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Prostate Cancer: What Can You Do to Reduce Your Risk?

Prostate cancer is the most common non-skin cancer among American men. Prostate cancers usually grow slowly. Most men with prostate cancer are older than 65 years and do not die from the disease. Finding and treating prostate cancer before symptoms occur may not improve your health or help you live longer.

Cancer occurs when cells in the body begin changing and multiplying out of control. These cells can form lumps of tissue called tumors. Cancer that starts in the prostate is called prostate cancer. The cancer can grow and spread beyond the prostate, threatening health and life.

The prostate is a gland about the size and shape of a walnut. It surrounds the upper part of the urethra in men, the tube that carries urine from the bladder. The prostate produces most of the semen in which sperm travel. During orgasm, semen exits the body through the urethra.

As a man ages, his prostate may change. Inside a changing prostate, groups of cells may form tumors or other growths. Some may be benign (not cancerous), but they may still cause symptoms, but it is important to have a prostate exam in order to be sure.

Prostate Cancer: Screening

Whether screening for prostate cancer results in fewer men dying from prostate cancer is not clear; experts disagree on the value of prostate cancer screening. Men should talk with their healthcare providers about whether they want to be screened for prostate cancer. Learn more.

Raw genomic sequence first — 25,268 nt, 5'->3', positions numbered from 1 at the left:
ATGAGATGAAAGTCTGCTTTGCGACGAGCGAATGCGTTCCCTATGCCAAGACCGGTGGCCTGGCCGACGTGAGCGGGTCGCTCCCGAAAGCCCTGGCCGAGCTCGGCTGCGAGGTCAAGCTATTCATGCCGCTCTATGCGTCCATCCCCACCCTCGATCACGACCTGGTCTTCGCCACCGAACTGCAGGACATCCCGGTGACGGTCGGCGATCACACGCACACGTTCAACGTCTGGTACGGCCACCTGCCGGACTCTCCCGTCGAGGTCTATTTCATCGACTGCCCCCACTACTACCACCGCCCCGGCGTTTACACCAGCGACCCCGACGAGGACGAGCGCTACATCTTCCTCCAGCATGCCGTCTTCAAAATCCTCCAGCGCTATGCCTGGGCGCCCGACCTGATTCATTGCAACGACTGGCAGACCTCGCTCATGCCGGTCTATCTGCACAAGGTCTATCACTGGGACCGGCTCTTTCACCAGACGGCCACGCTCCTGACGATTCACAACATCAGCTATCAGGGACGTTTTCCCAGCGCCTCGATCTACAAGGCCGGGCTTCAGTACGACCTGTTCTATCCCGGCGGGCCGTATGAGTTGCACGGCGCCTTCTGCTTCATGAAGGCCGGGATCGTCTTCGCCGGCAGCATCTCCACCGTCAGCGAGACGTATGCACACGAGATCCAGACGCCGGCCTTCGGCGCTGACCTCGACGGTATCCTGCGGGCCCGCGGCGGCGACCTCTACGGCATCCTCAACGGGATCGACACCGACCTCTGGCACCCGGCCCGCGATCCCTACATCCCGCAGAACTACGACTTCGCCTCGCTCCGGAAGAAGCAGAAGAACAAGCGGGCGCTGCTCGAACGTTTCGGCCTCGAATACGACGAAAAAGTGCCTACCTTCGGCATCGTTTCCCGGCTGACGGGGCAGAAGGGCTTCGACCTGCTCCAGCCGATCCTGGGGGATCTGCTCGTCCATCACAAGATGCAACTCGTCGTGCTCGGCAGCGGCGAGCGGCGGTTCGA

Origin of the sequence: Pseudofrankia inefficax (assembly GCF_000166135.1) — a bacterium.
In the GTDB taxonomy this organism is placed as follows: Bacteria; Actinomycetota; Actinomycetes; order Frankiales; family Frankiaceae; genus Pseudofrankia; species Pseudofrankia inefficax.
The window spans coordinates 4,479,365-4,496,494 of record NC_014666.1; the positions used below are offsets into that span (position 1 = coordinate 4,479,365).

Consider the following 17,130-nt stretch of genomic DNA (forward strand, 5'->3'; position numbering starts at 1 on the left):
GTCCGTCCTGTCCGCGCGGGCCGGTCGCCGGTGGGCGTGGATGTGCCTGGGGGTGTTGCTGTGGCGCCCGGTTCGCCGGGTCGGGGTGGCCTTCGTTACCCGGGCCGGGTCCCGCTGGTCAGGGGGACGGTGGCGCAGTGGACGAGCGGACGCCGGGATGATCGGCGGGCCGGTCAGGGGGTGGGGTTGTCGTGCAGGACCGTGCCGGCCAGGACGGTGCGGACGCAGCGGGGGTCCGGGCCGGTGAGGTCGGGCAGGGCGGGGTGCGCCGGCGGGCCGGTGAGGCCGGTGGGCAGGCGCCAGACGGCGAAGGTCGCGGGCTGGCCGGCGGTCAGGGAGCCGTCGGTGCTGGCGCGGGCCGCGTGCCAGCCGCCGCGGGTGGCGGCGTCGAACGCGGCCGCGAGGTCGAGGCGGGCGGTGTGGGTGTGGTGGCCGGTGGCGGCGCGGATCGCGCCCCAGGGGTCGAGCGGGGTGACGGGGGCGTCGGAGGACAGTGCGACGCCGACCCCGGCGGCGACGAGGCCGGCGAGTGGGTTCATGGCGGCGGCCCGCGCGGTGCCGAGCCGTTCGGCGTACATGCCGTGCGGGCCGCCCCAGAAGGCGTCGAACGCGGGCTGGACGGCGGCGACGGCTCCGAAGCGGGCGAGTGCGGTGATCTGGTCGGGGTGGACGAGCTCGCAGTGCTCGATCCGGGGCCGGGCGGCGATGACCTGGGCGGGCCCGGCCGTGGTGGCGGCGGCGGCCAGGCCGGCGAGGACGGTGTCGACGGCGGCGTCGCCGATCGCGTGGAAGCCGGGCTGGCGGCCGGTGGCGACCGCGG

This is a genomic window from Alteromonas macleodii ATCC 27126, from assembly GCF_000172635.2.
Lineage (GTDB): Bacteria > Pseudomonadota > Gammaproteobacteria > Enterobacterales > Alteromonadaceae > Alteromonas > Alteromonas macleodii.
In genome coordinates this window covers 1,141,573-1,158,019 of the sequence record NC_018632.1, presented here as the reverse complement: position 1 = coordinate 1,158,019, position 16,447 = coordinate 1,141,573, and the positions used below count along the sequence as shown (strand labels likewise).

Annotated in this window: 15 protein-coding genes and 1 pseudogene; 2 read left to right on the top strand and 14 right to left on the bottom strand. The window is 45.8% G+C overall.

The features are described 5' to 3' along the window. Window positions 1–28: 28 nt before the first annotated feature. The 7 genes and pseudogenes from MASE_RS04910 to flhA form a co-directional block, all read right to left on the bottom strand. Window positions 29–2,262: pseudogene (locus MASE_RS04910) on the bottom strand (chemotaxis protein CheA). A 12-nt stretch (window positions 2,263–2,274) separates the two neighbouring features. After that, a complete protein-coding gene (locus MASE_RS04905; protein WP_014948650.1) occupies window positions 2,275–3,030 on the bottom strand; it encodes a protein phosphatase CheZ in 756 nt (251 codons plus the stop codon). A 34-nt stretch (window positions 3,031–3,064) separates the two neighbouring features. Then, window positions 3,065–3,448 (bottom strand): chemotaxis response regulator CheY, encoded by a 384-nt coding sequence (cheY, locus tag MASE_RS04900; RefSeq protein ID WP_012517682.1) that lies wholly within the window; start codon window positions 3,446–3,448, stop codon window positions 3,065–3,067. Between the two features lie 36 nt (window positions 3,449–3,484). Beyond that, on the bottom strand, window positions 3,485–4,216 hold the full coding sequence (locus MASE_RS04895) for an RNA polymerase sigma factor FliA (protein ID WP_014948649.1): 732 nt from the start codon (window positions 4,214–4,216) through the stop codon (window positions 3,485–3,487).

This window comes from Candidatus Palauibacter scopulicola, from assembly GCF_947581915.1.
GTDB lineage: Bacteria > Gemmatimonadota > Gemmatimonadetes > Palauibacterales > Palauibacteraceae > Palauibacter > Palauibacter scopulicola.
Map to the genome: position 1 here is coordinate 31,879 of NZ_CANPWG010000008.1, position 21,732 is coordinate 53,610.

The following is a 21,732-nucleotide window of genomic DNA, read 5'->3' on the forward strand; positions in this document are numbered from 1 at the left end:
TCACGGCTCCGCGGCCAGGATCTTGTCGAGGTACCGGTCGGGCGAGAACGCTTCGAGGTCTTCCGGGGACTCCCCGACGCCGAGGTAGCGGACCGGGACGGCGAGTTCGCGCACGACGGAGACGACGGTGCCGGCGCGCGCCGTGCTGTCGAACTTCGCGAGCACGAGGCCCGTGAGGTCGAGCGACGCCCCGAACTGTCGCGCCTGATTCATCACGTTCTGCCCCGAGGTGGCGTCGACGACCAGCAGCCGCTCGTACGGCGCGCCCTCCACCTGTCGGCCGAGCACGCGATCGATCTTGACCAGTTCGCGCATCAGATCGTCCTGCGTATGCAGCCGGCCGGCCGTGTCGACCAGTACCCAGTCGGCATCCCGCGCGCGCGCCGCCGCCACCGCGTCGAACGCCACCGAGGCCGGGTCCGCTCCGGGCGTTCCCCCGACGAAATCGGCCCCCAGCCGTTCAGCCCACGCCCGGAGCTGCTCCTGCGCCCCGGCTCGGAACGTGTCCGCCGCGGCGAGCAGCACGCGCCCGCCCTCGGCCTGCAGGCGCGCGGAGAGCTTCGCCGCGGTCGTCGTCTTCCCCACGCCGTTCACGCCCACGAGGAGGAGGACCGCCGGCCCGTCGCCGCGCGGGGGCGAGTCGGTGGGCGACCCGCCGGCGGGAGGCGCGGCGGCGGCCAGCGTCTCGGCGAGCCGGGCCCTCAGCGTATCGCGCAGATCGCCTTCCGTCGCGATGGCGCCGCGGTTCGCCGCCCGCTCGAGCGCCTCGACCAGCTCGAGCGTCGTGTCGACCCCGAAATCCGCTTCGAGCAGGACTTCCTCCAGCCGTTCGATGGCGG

Prostate Cancer: Grading

To form your treatment plan, your healthcare team must learn more about your cancer. What do the cancer cells look like? Has the cancer spread beyond the prostate? Cells removed during biopsy will be viewed under the microscope. Treatment will depend on how the cells look (grade) and where they are located (stage). Learn more.

Prostate Cancer: Surgery

Radical (total) prostatectomy is surgery to remove the entire prostate. It may be done if diagnostic tests show that the cancer is confined to the prostate. Your surgeon will give you detailed instructions on preparing for surgery. After surgery, you┬┐ll be told how to care for yourself at home as you recover. Be sure to ask any questions you have about the procedure and recovery. Learn more.

Prostate Cancer: Controlling Cancer Symptoms and Spread

Cancer that has spread beyond the prostate can often be treated. Hormone therapy can slow the growth and spread of the cancer. Chemotherapy may help relieve symptoms and control the cancer. Cancer pain can be managed with medications. Learn more.

There is no way to know for sure if you will get prostate cancer. The older a man is, the greater his risk for getting prostate cancer. Talk with your health care provider to take the next steps in reducing your prostate cancer risk.

Read More

Living with Prostate Cancer (Veterans Health Library)

Prostate Cancer (Centers for Disease Control and Prevention)

Prostate Cancer Risk by Age (Centers for Disease Control and Prevention)


Created May 17, 2017